When Salvador Dali was a child, he wanted to be a chef. The dissonance between being cooking and painting seems, especially with Dali’s idiosyncratic style, to be a vast one, but the artist was always extremely fond of cooking with his wife Gala.
The duo were renowned for throwing surreal dinner parties, featuring lions, monkeys, lavish costumes, as well as rather “unique” dishes like frog pasties and toffee with pine cones. These dishes were immortalised in a stunning cookbook titled Les Diners de Gala. Published in 1973, the book is a collection of buzz are recipes by Dali and Gala, accompanied with beautifully absurd illustrations by the artist himself. The book will be republished by Taschen and sold from 20 November.
You’ll see no “insta-worthy” #foodporn amidst the 12 chapters. It is visual theatre, and quite a mouthful to digest, especially with section titles like Deoxyribonucleic Atavism and Prime Lilliputian Malasies. Only Dali could make vegetables and meat sound so narcotic.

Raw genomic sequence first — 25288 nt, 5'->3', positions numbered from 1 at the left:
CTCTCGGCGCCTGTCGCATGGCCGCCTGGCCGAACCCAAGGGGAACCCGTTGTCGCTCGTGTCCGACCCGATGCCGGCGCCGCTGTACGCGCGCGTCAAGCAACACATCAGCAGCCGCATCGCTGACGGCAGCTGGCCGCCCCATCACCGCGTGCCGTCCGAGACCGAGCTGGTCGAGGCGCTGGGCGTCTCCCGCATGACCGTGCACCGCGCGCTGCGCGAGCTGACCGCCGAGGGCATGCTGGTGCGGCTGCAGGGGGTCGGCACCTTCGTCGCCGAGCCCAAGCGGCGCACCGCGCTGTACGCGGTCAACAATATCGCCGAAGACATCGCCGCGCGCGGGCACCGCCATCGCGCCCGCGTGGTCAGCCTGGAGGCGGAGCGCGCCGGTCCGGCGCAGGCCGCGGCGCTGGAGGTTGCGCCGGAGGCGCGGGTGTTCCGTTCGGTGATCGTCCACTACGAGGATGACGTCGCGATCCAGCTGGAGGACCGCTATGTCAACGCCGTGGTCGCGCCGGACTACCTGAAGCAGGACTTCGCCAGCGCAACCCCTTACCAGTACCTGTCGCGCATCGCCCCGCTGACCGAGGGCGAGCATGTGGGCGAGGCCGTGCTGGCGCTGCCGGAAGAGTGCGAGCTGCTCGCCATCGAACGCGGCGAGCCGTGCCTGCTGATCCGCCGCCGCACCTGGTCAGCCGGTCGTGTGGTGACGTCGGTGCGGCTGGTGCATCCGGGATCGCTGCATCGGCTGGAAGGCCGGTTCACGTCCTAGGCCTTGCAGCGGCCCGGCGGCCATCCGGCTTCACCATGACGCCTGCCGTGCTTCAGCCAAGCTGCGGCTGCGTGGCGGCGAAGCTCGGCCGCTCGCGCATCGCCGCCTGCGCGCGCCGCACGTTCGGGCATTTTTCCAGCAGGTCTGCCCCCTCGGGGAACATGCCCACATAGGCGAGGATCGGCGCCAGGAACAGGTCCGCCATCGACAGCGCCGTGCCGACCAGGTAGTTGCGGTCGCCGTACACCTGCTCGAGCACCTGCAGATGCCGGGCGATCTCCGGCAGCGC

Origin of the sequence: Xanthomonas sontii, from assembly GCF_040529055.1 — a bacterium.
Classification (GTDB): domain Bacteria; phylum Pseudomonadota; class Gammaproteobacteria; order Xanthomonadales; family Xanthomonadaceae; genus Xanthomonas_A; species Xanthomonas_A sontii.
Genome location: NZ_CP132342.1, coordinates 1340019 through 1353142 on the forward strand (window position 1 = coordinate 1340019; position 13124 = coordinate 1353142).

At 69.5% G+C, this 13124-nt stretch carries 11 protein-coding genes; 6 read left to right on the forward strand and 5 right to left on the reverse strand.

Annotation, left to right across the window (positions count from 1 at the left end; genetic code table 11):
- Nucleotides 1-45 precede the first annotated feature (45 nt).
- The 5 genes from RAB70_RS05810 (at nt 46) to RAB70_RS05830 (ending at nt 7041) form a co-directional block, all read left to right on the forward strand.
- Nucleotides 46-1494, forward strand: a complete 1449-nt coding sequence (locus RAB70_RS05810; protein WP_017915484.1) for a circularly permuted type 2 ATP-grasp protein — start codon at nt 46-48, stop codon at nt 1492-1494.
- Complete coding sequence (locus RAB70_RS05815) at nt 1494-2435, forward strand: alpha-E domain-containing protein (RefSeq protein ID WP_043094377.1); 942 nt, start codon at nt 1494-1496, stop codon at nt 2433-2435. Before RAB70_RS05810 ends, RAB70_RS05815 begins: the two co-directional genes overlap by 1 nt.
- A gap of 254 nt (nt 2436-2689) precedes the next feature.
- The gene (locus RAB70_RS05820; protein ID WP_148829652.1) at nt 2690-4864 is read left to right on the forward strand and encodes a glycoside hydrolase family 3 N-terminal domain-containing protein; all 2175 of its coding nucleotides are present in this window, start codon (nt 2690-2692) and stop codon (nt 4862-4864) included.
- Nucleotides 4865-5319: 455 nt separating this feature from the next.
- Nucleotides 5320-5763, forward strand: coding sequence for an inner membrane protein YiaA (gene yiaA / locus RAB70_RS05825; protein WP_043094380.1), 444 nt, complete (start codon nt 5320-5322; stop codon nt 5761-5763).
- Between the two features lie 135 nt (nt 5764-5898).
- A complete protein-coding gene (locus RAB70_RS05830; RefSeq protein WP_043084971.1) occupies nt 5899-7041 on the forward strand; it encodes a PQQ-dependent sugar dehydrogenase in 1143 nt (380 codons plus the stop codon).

Those hoping for dietary advice have no business with Les Diners de Gala. Dali warns in a foreword that his cookbook is “uniquely devoted to the pleasures of taste. If you are a disciple of one of those calorie-counters who turn the joys of eating into a form of punishment, close this book at once; it is too lively, too aggressive, and far too impertinent for you”. Given Dali’s distaste for vegetables like spinach with no “clear intelligible form”, you’ll be hard pressed to find anything that isn’t a caloric bomb.
The tome has already topped Amazon UK’s bestseller list thanks to pre-orders. You can get your hands on a copy here.